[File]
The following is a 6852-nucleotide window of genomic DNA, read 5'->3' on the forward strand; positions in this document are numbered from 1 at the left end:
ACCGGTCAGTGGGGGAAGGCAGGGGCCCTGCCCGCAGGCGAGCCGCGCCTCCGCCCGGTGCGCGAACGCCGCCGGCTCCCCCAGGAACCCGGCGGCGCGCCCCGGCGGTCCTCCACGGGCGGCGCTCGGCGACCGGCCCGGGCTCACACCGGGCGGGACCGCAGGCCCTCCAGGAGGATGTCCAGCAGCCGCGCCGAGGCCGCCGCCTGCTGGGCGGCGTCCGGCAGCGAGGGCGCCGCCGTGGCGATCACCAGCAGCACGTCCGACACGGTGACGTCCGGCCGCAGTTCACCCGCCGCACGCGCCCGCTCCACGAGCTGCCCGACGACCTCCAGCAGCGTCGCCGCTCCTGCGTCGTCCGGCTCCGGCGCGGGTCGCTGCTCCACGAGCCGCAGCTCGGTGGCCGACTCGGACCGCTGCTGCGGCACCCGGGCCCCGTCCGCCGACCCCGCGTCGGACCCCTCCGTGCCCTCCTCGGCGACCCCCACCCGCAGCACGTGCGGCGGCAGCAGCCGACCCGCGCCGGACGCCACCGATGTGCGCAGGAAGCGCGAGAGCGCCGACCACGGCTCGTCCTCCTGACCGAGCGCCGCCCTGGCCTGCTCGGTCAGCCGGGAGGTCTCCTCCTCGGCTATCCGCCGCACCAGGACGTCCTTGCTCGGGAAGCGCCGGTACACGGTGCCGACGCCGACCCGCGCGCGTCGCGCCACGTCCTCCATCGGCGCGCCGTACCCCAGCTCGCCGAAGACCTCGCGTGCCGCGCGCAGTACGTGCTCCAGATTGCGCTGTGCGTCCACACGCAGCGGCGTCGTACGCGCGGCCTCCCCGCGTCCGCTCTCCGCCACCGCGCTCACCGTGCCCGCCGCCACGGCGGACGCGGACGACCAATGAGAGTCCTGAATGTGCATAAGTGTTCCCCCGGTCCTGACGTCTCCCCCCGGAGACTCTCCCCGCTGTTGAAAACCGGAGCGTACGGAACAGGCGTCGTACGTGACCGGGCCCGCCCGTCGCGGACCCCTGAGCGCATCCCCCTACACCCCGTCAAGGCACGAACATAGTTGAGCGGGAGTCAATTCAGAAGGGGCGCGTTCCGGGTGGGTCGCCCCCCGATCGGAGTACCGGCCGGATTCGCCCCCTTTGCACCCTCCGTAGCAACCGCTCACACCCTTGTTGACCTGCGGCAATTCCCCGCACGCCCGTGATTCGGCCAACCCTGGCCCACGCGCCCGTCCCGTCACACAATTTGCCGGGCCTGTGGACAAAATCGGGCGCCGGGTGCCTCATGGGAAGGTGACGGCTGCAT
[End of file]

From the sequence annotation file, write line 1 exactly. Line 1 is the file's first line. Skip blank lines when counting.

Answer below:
The following is a 6852-nucleotide window of genomic DNA, read 5'->3' on the forward strand; positions in this document are numbered from 1 at the left end: